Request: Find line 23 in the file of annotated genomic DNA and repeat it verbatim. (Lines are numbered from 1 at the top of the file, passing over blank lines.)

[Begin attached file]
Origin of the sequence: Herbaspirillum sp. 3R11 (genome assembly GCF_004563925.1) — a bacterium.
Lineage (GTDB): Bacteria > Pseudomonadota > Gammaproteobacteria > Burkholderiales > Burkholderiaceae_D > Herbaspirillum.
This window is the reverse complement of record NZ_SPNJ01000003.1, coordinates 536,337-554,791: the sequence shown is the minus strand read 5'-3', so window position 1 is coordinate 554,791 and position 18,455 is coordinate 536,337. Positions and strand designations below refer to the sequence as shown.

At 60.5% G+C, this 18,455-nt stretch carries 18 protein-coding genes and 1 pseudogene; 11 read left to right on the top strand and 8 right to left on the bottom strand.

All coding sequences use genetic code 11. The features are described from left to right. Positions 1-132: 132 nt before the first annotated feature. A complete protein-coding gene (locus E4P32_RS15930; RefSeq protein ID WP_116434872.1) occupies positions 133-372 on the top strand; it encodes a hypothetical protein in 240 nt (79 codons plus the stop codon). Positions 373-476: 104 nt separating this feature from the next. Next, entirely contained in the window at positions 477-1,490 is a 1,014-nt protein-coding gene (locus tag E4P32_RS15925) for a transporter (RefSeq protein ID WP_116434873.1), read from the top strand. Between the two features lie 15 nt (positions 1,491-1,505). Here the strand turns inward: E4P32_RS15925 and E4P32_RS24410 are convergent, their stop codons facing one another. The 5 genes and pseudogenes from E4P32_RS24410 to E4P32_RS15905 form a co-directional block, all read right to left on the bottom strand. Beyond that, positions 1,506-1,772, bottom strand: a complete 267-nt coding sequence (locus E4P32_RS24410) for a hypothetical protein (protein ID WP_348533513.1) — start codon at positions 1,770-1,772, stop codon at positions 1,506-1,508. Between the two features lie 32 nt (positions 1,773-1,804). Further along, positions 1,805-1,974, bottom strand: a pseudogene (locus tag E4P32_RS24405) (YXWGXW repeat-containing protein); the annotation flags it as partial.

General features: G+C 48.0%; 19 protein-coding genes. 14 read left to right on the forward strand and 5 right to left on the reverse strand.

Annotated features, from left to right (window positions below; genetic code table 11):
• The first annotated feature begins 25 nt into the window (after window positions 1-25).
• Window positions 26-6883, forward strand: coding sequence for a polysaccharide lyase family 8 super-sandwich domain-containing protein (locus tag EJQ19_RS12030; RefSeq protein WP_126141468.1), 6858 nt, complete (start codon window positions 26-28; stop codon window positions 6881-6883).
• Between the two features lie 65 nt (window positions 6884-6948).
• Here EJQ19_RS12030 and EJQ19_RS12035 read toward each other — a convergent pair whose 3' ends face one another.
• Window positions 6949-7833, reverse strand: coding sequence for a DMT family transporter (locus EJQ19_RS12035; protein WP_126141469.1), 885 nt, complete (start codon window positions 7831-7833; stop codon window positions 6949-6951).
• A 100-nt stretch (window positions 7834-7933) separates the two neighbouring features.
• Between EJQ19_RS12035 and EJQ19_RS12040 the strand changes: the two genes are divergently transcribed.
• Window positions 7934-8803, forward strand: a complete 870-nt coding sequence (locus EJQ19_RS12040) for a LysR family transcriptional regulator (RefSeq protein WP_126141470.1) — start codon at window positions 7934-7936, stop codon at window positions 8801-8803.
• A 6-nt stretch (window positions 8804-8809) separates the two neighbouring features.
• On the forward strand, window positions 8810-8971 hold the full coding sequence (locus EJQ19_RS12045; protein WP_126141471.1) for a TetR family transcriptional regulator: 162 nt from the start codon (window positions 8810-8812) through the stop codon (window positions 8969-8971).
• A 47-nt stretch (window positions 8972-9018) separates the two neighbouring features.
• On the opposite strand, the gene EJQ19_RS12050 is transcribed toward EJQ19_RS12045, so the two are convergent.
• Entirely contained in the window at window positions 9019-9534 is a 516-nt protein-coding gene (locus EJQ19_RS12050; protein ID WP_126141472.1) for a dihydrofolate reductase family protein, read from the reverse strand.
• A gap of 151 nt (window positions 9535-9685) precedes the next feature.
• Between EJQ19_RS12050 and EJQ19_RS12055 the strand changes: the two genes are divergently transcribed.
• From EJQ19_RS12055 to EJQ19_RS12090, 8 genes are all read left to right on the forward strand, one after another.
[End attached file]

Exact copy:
• From EJQ19_RS12055 to EJQ19_RS12090, 8 genes are all read left to right on the forward strand, one after another.